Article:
Training through gametherapy promotes coactivation of the pelvic floor and abdominal muscles in young women, nulliparous and continents

Vol. 42 (4): 779-786, July – August, 2016

doi: 10.1590/S1677-5538.IBJU.2014.0580


Valeria Regina Silva 1, Natalia Miguel Martinho 1, Joseane Marques 1, Cássio Riccetto 1, Leonardo Cesar Carvalho 2, Simone Botelho 1,2

1 Departamento de Cirurgia da Faculdade de Ciências Médicas – Universidade Estadual de Campinas (UNICAMP), SP, Brasil; 2 Curso de Fisioterapia, Escola de Enfermagem, Universidade Federal de Alfenas (UNIFAL-MG), MG, Brasil


Introduction and objectives: several studies have been investigated co-activation can enhance the effectveness of PFM training protocols allowing preventive and therapeutic goals in pelvic floor dysfunctions. The objective of the present study was to investigate if an abdominal-pelvic protocol of training (APT) using gametherapy would allow co-activation of PFM and transversus abdominis/oblique internal (TrA/OI) muscles.
Patients and methods: Twenty-five nulliparous, continent, young females, with median age 24.76 (±3.76) years were evaluated using digital palpation (DP) of PFM and surface electromyography of PFM and TrA/OI simultaneously, during maximal voluntary contraction (MVC), alternating PFM and TrA/OI contraction requests. All women participated on a supervised program of APT using gametherapy, that included exercises of pelvic mobilization associated to contraction of TrA/OI muscles oriented by virtual games, for 30 minutes, three times a week, in a total of 10 sessions. Electromyographic data were processed and analyzed by ANOVA – analysis of variance.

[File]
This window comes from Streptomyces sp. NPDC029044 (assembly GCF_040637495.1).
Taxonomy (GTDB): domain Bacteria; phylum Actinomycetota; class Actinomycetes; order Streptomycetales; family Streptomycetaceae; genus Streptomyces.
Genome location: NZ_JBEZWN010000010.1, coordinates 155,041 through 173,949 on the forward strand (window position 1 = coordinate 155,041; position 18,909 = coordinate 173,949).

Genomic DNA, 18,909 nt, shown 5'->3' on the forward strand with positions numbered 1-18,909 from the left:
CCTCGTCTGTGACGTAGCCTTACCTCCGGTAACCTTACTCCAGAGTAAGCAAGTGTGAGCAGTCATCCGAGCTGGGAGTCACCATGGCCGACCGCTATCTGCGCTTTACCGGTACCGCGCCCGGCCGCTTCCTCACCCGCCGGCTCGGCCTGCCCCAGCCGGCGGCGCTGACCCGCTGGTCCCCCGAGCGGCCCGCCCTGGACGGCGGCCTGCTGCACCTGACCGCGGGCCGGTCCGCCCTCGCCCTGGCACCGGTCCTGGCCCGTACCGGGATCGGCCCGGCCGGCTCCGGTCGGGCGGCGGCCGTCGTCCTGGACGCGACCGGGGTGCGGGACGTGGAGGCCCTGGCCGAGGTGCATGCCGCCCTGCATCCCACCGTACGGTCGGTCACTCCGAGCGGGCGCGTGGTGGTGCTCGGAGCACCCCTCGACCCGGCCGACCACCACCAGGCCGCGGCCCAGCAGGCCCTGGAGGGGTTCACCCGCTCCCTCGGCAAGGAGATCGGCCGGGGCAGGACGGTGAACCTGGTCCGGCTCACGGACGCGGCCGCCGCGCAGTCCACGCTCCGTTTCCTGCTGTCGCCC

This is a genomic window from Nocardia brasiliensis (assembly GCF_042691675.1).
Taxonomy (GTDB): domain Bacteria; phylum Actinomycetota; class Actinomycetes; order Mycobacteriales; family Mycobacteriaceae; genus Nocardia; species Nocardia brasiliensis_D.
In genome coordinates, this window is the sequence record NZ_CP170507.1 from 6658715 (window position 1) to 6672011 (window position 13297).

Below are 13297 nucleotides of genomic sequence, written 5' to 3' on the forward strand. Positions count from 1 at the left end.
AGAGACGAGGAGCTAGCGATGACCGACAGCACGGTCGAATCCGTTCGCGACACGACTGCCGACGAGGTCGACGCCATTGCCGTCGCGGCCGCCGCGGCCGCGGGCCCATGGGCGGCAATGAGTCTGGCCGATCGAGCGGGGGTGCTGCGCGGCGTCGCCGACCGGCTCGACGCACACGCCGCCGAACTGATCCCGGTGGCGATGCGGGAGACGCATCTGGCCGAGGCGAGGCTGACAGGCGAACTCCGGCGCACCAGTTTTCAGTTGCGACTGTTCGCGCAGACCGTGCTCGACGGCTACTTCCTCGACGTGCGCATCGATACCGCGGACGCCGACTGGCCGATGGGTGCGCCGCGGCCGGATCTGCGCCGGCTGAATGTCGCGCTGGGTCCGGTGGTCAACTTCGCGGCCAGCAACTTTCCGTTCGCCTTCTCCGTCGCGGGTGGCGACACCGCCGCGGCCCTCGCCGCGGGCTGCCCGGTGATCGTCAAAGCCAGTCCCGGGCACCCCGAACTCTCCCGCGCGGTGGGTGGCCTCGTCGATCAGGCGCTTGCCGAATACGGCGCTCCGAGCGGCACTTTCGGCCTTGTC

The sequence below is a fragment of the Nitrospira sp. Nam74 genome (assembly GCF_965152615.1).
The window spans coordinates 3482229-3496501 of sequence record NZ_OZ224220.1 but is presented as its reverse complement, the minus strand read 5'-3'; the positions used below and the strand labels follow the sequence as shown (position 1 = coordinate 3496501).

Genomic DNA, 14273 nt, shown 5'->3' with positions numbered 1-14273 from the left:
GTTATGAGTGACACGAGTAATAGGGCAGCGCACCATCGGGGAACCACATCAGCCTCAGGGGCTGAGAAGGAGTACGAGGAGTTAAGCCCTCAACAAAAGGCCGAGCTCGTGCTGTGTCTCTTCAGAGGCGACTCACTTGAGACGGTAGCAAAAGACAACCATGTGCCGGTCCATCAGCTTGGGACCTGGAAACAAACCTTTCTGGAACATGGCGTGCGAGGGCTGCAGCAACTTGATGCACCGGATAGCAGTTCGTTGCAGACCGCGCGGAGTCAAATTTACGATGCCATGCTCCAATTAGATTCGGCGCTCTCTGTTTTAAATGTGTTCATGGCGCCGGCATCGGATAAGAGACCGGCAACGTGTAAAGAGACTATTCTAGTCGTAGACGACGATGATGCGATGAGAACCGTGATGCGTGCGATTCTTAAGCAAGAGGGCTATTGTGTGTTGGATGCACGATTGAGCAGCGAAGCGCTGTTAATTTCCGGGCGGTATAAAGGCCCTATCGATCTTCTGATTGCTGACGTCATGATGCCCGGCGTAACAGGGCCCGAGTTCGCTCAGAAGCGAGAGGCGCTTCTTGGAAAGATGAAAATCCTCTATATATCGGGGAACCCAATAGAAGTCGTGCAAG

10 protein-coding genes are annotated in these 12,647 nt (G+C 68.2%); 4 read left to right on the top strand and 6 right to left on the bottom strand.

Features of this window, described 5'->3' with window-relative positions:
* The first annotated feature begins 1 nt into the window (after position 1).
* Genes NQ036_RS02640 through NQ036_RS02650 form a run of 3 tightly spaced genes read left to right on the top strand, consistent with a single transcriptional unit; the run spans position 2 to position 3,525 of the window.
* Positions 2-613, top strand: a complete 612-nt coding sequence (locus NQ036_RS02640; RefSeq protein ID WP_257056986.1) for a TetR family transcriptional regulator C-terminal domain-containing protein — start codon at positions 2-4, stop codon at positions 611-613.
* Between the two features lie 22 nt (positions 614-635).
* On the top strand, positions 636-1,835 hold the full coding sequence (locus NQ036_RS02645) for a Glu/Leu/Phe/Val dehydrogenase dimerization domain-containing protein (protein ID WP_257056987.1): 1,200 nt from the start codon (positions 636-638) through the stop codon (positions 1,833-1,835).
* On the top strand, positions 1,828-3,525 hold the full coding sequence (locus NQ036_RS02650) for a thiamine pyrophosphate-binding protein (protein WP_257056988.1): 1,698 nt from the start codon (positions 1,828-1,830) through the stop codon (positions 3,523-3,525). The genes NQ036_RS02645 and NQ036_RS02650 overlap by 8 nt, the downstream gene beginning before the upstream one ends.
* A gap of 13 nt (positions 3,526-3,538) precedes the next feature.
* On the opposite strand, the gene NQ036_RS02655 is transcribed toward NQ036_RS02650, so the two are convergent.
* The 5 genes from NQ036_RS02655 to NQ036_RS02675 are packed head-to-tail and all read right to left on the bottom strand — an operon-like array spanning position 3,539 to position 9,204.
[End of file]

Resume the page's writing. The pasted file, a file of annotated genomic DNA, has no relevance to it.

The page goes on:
Results: When MVC of TrA/OI was solicited, it was observed simultaneous increase of electromyographic activity of PFM (p=0.001) following ATP. However, EMG activity did not change significantly during MVC of PFM.
Conclusion: Training using gametherapy allowed better co-activation of pelvic floor muscles in response to contraction of TrA, in young nulliparous and continent women.

Keywords: Pelvic Floor; Abdominal Muscles; Electromyography

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